I have to listen beneath the human sounds, but the natural world is still here. I’m sure that this applies to me as well. The animal nature of hunger and the need for sleep. The things that inexplicably I like or would rather avoid – is that a human tendency or an animal one?

A small black spider comes into focus. It is sitting on a piece of gravel – catching my eye with its movement. I wonder if it can feel me notice it – if that makes it nervous? Attention soothes my cat – he doesn’t like to be in the house by himself and likes a good pet before he crunches on his cat-food. He is tamed from the feral cat his mother was.

I will not tame the spider. I’m surprised by a jump maybe five times the length of his body and it doesn’t even look like it took any effort. A fly lands on my bag, it feels less wild than the spider, perception is a curious thing.

The poorly orchestrated cacophony of birds is audible if you listen beneath the tread of tires. It’s as if they are a middle school band with new instruments. There is a wild beauty in the sound, but it is not human music.

collage of thoughts

I got distracted from blogging for a few days by:

1) sewing felted wool hats out of recycled sweaters (check out “Handmade Home” by Amanda Blake Soule, “The Sweater Chop Shop” by Crispina ffrench and “Felt it! Stitch It! Fabulous” by Katheryn Bieber)
2) reading “Slow Love” by Dominique Brown and “Outliers” by Malcolm Gladwell
3) playing music and teaching drum class on Tuesday (yay for frame drumming – it was really fun to share this instrument with folks)
4) my little black cat who likes to roll in the dirt (he’s just a scapegoat)

I’ve been having a lot of middle-of-the-night thinking. Not sure why, but sleep has been slippery around 4am for a week or so. Last night in my sleeplessness, I decided that what my creative writing class needed (and the whole school) and possibly the whole town – was diversity training. Because it can be a tricky thing entering the world after spending one’s life in such an isolated bubble that small-town Colorado presents. But I don’t feel qualified. I’m such a product of this environment, having lived here most of my life. . . but I could at least present masculinity and femininity on a sliding scale vs. a cut and dry line that some folks might view male and female and start there and see about getting backup.

In the news that I find baffling category: we would rather pump water into the earth to get out natural gas, than to find sustainable ways to create energy and keep our water for local food. Sigh. I do not get this species. And it saddens me. “Really?” I say, perplexed. And write another letter and sign another petition.


My little sproutlets are finding their way to the sun mixed in with about a million weedy sprouts. So it goes. Baby lettuce is so infinitely small, it always blows me away when things grow. While I spent a lot of time around gardens and growing things when I was little, it’s only been in the last three years that I have claimed gardening as a skill. I’m loving it. Very happy to have parsley, dill, cilantro, and kale in the cold-frame and more fresh greens on their way. It’s springtime.

Now in bloom:
tulip tree
and a few snapdragons are about to bloom in my cold-frame
and the asparagus is up and going (even if a bit slowly). yum.

the pursuit of happiness

I decided that non-fiction would scratch my itch for literature more than the nightmare inducing young adult books that I just powered through, so I picked up a copy of Outliers by Malcom Gladwell at the library today on my way home from answering phones for the final day of KVNF’s pledge drive. I like his other books – Blink and The Tipping Point and have been drawn in similarly to Outliers.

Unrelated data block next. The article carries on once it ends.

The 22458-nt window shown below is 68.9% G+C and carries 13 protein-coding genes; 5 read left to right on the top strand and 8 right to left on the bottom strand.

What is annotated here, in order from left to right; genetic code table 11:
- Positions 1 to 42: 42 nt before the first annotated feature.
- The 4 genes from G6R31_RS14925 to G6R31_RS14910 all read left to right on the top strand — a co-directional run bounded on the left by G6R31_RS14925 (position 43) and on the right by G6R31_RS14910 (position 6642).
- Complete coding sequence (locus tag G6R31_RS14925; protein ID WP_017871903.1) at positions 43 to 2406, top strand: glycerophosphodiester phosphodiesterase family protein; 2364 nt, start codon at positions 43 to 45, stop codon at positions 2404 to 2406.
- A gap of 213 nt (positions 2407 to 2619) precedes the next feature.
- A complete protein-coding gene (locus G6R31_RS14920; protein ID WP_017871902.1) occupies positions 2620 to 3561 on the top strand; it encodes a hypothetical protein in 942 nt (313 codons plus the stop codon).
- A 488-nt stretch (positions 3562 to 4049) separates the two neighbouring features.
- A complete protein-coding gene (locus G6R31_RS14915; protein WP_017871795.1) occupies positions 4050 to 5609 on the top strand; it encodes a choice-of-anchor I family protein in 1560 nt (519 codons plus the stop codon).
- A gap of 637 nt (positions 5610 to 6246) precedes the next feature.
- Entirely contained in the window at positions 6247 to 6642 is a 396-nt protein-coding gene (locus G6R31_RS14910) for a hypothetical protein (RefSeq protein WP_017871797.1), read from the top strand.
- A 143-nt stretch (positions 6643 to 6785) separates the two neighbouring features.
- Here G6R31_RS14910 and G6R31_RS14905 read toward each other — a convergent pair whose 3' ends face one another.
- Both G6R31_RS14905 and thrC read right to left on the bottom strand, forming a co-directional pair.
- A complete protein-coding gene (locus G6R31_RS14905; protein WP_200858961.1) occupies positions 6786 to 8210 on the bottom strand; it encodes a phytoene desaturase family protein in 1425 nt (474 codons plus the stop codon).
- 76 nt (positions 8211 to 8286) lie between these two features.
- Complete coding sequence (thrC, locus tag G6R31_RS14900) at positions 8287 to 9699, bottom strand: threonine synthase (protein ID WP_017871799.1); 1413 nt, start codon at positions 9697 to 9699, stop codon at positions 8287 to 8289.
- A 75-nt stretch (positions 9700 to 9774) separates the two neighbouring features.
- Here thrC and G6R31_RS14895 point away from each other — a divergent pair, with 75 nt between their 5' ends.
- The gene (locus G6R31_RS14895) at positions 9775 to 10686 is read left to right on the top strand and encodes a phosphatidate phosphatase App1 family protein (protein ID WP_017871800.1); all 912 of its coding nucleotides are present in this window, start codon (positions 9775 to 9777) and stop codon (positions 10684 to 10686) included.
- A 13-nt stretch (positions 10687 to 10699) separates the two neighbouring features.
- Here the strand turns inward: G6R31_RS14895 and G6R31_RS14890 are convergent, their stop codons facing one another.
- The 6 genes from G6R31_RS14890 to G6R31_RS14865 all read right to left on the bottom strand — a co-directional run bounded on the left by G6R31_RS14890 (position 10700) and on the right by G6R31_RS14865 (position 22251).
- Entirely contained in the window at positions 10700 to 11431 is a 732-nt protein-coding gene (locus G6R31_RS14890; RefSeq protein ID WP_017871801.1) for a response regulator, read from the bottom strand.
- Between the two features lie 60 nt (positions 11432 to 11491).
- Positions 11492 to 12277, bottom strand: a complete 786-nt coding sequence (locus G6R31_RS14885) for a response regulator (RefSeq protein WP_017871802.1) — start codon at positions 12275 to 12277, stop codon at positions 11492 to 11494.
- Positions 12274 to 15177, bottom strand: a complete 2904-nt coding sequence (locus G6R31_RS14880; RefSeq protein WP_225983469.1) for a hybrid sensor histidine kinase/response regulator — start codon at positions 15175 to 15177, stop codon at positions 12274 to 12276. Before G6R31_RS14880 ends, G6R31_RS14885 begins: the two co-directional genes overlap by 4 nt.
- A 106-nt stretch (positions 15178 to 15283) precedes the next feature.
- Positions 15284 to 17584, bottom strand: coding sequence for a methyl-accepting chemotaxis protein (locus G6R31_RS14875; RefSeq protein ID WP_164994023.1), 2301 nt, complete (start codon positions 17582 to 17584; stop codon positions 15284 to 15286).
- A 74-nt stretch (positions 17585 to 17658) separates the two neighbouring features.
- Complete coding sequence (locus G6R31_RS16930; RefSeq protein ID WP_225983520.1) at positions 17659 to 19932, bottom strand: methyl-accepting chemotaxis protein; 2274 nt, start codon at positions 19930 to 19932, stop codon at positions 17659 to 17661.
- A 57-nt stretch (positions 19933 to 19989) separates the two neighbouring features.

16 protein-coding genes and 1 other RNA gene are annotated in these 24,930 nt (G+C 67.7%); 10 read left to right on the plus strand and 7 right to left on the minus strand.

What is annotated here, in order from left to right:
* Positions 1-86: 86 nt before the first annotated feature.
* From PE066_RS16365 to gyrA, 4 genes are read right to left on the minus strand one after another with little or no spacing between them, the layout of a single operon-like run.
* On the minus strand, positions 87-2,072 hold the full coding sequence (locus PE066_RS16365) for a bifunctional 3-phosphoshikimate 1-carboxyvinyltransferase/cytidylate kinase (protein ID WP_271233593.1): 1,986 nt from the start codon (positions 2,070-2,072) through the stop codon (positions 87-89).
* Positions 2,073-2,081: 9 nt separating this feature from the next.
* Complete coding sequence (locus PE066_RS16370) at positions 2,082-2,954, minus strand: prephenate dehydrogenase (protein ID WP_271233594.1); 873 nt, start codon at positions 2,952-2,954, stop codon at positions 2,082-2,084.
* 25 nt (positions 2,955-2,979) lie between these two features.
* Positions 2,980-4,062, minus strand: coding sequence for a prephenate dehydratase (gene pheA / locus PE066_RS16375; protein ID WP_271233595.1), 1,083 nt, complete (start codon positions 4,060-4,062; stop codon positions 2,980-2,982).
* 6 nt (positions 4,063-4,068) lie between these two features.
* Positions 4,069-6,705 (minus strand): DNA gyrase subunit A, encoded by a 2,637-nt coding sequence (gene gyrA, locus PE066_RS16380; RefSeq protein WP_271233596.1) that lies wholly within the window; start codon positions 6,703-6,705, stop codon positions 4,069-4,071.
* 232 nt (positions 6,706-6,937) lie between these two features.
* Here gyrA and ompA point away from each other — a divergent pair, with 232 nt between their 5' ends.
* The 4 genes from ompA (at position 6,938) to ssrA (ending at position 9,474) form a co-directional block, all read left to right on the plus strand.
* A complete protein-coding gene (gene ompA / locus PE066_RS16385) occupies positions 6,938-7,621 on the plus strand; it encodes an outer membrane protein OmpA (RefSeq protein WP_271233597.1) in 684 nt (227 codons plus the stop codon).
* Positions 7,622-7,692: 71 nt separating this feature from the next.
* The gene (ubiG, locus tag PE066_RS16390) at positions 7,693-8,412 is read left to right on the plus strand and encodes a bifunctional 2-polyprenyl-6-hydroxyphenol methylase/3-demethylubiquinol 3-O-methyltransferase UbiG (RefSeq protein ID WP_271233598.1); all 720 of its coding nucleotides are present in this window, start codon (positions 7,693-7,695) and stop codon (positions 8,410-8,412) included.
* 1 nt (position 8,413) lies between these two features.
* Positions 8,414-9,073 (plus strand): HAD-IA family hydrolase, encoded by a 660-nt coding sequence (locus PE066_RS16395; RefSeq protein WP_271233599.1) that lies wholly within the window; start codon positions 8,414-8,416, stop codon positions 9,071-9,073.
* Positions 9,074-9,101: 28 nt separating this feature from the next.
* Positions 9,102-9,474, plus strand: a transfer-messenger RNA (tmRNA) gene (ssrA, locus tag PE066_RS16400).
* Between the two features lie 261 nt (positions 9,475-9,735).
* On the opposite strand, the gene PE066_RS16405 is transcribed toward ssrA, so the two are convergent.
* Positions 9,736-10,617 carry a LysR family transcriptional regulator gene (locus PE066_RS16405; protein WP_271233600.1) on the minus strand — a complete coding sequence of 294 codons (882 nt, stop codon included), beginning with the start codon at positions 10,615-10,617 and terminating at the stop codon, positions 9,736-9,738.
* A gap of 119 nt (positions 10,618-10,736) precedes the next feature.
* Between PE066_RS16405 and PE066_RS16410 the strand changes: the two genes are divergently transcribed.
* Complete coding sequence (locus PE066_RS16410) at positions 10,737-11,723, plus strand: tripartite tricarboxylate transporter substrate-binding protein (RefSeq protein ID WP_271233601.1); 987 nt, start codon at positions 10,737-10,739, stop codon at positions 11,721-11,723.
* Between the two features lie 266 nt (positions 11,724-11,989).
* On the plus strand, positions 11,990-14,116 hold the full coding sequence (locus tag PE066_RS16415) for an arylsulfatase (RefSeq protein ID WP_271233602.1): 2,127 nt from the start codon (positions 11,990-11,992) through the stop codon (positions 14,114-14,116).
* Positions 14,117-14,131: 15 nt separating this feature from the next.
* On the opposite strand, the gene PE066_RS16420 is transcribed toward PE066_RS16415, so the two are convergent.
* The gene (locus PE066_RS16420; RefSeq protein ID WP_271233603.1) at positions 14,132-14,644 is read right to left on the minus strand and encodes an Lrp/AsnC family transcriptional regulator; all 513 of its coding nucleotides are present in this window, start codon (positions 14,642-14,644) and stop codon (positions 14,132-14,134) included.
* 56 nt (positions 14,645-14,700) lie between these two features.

I’m only halfway through, but so far I would summarize his premise as this – successful people are not successful alone, there are collaborative circumstances that help success. In the field of hockey in Canada it happens to be your birthdate. For mastery of anything, it is the number of hours you are willing to put into it (10,000 hours being the magic number). And much of success lies in how your parents teach you to deal with authority and following your interests.

One former employer said to me in a moment of frustration, “you are so entitled.” Which is to mean that, overall, I expect things to go well for me. I expect to find work that I find satisfying and live a life that I find valuable. And I would say that my life backs this up. Not to say that things are always easy or that I am rich or what-have-you. But right now the apricot blossoms are blowing off the trees and spiraling towards the ground and it is gorgeous, and I have the time to sit and notice this on a Saturday afternoon and I am thankful to my parents for teaching me that my values and interests are important. I get to choose the kind of life that I have, and I have chosen this life, which means if I don’t like it, then I need to choose again.

So – I’m quickly trying to wrack my brain – how do I fit more “practical intelligence” skills into my teaching. Robert Steinberg defines it as “knowing what to say to whom, knowing when to say it and knowing how to say it for maximum effect.” Knowing how to ask for what you want and knowing how to help people help you to get what you want.

I’ll let you know, because I’m afraid that even more than when I was in high school, when young people look at the world they are inheriting, it is hard to feel entitled to lead a good life. But hopefully I’m just underestimating humanity’s intelligence and of course we’ll figure all this out. In fact, we already have and we just need to put the new systems in place for mass consumption.


Declaration of Independence -“We hold these truths to be self-evident, that all men are created equal, that they are endowed by their Creator with certain unalienable Rights, that among these are Life, Liberty and the pursuit of Happiness. — That to secure these rights, Governments are instituted among Men, deriving their just powers from the consent of the governed, — That whenever any Form of Government becomes destructive of these ends, it is the Right of the People to alter or to abolish it, and to institute new Government, laying its foundation on such principles and organizing its powers in such form, as to them shall seem most likely to effect their Safety and Happiness.”